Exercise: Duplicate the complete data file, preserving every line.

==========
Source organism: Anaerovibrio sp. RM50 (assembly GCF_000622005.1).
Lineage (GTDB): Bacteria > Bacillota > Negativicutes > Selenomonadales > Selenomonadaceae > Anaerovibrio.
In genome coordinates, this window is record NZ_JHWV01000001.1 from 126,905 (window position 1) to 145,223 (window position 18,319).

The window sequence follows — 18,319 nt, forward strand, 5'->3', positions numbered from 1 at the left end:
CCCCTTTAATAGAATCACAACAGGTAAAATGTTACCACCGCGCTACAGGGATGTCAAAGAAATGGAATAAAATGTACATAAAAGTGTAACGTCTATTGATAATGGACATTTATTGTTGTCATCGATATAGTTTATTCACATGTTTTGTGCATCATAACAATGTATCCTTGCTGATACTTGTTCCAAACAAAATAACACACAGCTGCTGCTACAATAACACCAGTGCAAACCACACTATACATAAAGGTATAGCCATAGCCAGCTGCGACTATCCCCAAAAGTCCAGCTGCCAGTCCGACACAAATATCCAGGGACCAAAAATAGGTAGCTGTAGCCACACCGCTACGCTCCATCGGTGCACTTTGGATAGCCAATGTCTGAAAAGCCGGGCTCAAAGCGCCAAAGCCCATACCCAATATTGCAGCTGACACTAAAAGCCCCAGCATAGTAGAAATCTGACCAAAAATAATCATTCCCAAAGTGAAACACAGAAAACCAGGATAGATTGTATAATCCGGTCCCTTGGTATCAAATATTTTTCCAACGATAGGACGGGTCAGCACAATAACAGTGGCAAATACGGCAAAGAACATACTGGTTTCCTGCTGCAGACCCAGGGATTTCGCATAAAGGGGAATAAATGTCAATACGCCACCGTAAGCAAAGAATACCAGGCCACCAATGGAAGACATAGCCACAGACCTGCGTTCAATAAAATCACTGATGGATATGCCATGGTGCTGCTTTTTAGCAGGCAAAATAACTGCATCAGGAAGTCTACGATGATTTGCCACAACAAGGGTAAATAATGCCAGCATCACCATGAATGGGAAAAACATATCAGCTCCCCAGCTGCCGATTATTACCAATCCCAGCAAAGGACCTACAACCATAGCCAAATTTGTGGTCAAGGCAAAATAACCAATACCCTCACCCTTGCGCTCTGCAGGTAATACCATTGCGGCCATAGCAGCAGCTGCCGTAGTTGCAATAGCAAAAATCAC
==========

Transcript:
Source organism: Anaerovibrio sp. RM50 (assembly GCF_000622005.1).
Lineage (GTDB): Bacteria > Bacillota > Negativicutes > Selenomonadales > Selenomonadaceae > Anaerovibrio.
In genome coordinates, this window is record NZ_JHWV01000001.1 from 126,905 (window position 1) to 145,223 (window position 18,319).

The window sequence follows — 18,319 nt, forward strand, 5'->3', positions numbered from 1 at the left end:
CCCCTTTAATAGAATCACAACAGGTAAAATGTTACCACCGCGCTACAGGGATGTCAAAGAAATGGAATAAAATGTACATAAAAGTGTAACGTCTATTGATAATGGACATTTATTGTTGTCATCGATATAGTTTATTCACATGTTTTGTGCATCATAACAATGTATCCTTGCTGATACTTGTTCCAAACAAAATAACACACAGCTGCTGCTACAATAACACCAGTGCAAACCACACTATACATAAAGGTATAGCCATAGCCAGCTGCGACTATCCCCAAAAGTCCAGCTGCCAGTCCGACACAAATATCCAGGGACCAAAAATAGGTAGCTGTAGCCACACCGCTACGCTCCATCGGTGCACTTTGGATAGCCAATGTCTGAAAAGCCGGGCTCAAAGCGCCAAAGCCCATACCCAATATTGCAGCTGACACTAAAAGCCCCAGCATAGTAGAAATCTGACCAAAAATAATCATTCCCAAAGTGAAACACAGAAAACCAGGATAGATTGTATAATCCGGTCCCTTGGTATCAAATATTTTTCCAACGATAGGACGGGTCAGCACAATAACAGTGGCAAATACGGCAAAGAACATACTGGTTTCCTGCTGCAGACCCAGGGATTTCGCATAAAGGGGAATAAATGTCAATACGCCACCGTAAGCAAAGAATACCAGGCCACCAATGGAAGACATAGCCACAGACCTGCGTTCAATAAAATCACTGATGGATATGCCATGGTGCTGCTTTTTAGCAGGCAAAATAACTGCATCAGGAAGTCTACGATGATTTGCCACAACAAGGGTAAATAATGCCAGCATCACCATGAATGGGAAAAACATATCAGCTCCCCAGCTGCCGATTATTACCAATCCCAGCAAAGGACCTACAACCATAGCCAAATTTGTGGTCAAGGCAAAATAACCAATACCCTCACCCTTGCGCTCTGCAGGTAATACCATTGCGGCCATAGCAGCAGCTGCCGTAGTTGCAATAGCAAAAATCAC